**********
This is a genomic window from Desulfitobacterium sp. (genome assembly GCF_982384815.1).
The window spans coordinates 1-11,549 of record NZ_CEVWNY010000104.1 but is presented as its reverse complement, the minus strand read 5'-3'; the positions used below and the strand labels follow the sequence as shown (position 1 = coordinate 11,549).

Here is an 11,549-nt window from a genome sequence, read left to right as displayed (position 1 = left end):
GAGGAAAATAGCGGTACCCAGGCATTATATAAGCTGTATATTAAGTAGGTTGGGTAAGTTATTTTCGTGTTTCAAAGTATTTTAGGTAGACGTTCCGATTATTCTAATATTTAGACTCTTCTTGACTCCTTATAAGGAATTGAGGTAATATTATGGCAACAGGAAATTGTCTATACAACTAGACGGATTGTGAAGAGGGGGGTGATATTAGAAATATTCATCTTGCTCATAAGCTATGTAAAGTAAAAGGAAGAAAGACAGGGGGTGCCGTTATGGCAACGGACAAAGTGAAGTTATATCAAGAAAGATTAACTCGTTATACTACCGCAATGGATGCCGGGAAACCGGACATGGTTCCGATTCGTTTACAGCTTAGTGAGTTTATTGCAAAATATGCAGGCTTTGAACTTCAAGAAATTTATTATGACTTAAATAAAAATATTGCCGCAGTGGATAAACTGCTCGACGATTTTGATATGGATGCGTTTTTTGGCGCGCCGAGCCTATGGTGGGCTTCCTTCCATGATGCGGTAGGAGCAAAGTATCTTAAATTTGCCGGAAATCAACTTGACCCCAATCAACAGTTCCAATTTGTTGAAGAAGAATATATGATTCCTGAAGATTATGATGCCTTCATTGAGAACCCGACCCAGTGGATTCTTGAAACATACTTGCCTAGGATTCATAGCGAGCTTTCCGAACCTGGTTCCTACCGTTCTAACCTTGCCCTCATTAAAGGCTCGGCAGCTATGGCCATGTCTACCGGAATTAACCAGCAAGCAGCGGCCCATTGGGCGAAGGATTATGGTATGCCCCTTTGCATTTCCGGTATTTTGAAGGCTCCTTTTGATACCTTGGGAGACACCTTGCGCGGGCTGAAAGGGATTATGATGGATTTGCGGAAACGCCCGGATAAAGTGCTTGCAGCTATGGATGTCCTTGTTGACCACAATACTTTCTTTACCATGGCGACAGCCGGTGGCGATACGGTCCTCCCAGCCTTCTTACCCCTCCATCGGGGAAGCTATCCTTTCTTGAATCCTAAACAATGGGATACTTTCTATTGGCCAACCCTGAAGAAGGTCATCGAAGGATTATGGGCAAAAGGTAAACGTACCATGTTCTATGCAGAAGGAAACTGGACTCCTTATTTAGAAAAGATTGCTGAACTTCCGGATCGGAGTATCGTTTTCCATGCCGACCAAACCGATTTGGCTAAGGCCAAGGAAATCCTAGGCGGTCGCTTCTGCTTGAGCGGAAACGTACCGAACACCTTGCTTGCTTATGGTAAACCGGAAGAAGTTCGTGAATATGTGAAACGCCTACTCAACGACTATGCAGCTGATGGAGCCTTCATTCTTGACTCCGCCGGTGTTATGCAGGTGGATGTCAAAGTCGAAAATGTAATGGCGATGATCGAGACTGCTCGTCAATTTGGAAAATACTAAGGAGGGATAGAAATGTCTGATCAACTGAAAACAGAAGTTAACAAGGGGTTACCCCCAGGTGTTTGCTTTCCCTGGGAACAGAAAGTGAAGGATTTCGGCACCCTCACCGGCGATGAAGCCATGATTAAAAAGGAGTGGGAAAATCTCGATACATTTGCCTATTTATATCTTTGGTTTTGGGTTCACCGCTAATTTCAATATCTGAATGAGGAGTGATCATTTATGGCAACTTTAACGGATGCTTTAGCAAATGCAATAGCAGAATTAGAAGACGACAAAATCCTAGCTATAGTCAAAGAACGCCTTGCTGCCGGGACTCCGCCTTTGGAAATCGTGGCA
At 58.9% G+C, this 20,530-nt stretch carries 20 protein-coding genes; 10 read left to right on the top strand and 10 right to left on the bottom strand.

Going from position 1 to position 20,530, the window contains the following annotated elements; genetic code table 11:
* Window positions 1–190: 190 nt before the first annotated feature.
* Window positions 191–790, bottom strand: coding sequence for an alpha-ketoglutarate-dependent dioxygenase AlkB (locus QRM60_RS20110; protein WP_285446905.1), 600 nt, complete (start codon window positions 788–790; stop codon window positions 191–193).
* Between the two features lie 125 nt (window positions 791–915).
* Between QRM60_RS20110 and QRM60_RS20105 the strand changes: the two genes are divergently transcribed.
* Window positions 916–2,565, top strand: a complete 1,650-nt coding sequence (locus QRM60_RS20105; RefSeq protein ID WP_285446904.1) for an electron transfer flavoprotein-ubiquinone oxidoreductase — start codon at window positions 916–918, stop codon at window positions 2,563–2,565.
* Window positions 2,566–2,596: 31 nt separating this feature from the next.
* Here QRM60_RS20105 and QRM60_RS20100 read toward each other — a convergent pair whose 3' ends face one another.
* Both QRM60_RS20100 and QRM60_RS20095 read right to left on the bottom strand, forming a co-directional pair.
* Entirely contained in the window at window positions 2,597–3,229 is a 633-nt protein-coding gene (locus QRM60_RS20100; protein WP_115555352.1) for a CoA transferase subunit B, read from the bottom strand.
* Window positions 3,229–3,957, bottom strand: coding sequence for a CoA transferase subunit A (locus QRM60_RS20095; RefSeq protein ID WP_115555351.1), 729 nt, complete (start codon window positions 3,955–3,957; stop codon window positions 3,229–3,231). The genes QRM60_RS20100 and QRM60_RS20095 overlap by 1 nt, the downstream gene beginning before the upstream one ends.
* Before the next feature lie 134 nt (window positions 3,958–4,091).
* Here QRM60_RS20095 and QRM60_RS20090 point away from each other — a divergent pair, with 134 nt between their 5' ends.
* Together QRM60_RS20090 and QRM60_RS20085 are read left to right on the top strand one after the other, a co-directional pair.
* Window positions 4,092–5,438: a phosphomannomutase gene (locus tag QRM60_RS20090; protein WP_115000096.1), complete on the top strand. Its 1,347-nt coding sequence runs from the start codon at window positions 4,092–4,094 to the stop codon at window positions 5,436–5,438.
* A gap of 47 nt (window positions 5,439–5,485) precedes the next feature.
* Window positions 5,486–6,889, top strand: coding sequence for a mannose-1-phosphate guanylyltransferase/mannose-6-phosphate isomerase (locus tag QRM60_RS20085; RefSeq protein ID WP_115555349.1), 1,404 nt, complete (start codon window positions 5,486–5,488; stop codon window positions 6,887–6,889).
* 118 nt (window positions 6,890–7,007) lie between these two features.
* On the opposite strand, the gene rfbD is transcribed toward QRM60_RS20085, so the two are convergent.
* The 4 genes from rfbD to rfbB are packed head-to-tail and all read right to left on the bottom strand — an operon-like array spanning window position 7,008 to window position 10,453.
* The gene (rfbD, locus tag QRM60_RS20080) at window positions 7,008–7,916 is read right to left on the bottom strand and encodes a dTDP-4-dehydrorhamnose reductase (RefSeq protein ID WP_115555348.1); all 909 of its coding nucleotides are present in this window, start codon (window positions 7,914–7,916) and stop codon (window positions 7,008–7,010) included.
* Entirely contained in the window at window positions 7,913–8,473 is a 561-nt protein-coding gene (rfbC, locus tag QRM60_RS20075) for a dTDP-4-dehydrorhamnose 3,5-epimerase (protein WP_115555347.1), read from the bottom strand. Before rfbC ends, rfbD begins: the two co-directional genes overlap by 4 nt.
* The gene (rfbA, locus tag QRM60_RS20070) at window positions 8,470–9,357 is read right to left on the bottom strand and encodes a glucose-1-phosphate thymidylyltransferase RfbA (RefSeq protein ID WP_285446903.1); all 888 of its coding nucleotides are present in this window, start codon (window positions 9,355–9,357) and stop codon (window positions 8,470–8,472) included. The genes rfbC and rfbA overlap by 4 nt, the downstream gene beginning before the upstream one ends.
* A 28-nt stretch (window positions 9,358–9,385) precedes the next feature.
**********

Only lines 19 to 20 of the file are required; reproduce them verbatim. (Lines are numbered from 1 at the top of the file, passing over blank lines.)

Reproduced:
* Together QRM60_RS20090 and QRM60_RS20085 are read left to right on the top strand one after the other, a co-directional pair.
* Window positions 4,092–5,438: a phosphomannomutase gene (locus tag QRM60_RS20090; protein WP_115000096.1), complete on the top strand. Its 1,347-nt coding sequence runs from the start codon at window positions 4,092–4,094 to the stop codon at window positions 5,436–5,438.